Texas Legislature's Fix to Surprise Health Care Bills Still Leaves Millions Vulnerable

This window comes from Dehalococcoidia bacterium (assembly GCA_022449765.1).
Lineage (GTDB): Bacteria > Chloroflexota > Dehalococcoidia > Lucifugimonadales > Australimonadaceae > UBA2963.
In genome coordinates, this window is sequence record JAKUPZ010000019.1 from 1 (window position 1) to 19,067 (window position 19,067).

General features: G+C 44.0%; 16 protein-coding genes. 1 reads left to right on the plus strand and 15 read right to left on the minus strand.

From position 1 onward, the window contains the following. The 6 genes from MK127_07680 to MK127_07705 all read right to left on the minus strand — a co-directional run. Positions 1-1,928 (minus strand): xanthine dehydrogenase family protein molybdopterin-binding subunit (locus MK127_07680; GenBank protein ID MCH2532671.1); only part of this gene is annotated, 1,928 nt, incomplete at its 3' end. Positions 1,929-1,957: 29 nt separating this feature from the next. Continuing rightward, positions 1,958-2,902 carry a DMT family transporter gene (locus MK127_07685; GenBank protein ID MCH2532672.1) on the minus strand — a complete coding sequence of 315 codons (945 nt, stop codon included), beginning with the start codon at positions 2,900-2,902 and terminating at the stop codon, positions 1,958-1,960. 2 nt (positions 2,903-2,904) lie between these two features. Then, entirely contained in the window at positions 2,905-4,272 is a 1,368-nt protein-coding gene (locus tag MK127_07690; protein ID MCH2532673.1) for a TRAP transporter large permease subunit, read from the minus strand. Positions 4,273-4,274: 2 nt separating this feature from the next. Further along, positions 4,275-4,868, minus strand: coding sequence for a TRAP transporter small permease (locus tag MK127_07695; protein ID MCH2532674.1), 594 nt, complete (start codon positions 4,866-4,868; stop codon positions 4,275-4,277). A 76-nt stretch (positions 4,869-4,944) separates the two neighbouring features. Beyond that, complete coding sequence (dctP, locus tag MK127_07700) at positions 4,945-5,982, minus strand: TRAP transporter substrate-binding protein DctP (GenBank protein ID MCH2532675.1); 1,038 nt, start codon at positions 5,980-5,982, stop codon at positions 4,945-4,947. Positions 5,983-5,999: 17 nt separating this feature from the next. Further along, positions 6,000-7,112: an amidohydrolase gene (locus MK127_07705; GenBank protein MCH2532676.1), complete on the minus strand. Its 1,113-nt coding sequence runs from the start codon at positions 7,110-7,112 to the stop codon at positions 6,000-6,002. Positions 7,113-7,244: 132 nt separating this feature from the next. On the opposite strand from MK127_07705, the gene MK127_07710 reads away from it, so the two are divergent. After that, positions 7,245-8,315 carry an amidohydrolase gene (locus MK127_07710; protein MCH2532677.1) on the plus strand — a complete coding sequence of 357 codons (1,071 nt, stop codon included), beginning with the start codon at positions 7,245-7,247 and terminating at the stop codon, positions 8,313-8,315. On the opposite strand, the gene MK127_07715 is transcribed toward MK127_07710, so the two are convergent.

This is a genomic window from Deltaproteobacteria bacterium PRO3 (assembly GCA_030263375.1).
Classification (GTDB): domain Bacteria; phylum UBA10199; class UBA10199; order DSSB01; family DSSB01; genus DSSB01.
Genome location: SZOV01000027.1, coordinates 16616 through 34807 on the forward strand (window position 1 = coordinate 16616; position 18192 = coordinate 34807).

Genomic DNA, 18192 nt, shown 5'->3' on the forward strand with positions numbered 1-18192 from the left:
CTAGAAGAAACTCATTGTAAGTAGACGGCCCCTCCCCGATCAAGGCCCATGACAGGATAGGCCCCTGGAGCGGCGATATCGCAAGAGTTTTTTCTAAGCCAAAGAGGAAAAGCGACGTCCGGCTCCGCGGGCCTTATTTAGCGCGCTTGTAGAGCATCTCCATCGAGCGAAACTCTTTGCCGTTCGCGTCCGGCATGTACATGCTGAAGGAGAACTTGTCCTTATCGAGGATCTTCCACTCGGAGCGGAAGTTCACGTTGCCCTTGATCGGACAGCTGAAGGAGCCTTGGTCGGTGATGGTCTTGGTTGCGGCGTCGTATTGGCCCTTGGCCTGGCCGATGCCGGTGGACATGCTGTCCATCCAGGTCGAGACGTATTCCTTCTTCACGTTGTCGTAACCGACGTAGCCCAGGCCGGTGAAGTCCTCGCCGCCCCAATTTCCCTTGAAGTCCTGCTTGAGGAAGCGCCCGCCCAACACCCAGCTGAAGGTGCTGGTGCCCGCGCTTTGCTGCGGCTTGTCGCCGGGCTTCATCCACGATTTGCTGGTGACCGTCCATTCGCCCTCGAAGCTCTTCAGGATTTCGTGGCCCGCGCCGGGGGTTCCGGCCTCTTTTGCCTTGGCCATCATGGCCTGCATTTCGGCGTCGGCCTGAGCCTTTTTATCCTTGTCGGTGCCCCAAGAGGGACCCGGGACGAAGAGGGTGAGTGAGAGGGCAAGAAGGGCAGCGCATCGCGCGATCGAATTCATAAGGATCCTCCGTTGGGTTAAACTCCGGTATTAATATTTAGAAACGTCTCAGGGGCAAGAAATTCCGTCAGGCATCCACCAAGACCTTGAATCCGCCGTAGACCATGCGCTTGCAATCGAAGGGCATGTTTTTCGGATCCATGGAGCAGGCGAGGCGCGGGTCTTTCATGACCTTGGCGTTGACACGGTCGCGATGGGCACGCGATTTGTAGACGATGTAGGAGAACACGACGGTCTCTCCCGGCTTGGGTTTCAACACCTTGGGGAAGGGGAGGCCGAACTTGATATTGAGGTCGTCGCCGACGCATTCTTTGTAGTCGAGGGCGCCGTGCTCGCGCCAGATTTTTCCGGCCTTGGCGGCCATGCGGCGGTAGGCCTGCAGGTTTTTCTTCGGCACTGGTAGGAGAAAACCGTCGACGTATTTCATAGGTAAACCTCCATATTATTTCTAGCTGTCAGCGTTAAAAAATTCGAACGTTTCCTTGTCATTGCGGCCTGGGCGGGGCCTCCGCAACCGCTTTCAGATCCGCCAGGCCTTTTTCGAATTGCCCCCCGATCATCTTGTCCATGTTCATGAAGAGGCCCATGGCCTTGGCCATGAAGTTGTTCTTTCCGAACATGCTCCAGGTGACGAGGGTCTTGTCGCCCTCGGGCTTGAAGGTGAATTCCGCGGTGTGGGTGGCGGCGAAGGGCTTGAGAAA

Millions of Texans will remain unprotected from surprise medical bills despite state lawmakers this year passing one of the nation's most aggressive pieces of legislation to curb such bills.Senate Bill 1264, signed into law in June and effective Jan. 1, stops patients from being blindsided by exorbitant medical bills for emergency services, services provided at in-network hospitals and other facilities, and for lab work.But the new state law only protects about a third of the 14 million Texans who are vulnerable to surprise medical bills because it only applies to those who have insurance regulated by the Texas Department of Insurance -- usually teachers, state employees, those who work for small businesses and individuals who buy their own insurance.Roughly 9 million Texans, mostly those with employer-funded insurance plans that are regulated by the federal government, are not covered by the law."Consumers are rightly frustrated at the fact they chose an in-network facility or an in-network provider and receive a bill that is hundreds of dollars more than it would have been. We're trying to fix this bait and switch," said Stacey Pogue, senior policy analyst with the Austin-based, progressive Center for Public Policy Priorities.Surprise medical bills are usually high-dollar charges for medical services that patients didn't know were outside of their health insurance network. They happen most often in emergency situations and with anesthesiologists and ambulance rides. A combination of factors are to blame for surprise bills, including the growing cost of health care and breakdowns in negotiations between insurers and physicians.With state lawmakers exhausting almost all avenues to solve the issue, patient advocates are pushing Congress to pass bills that would hold patients harmless for surprise medical bills in emergency and nonemergency situations."I worry primarily about those who work for big employers ... for Dell or any other big electronic manufacturers in Austin," said Ken Janda, a Houston-based health consultant and professor at Rice University. "That is why the activity in Washington is so important, because that will fix the other big piece of the puzzle."  Continue reading...

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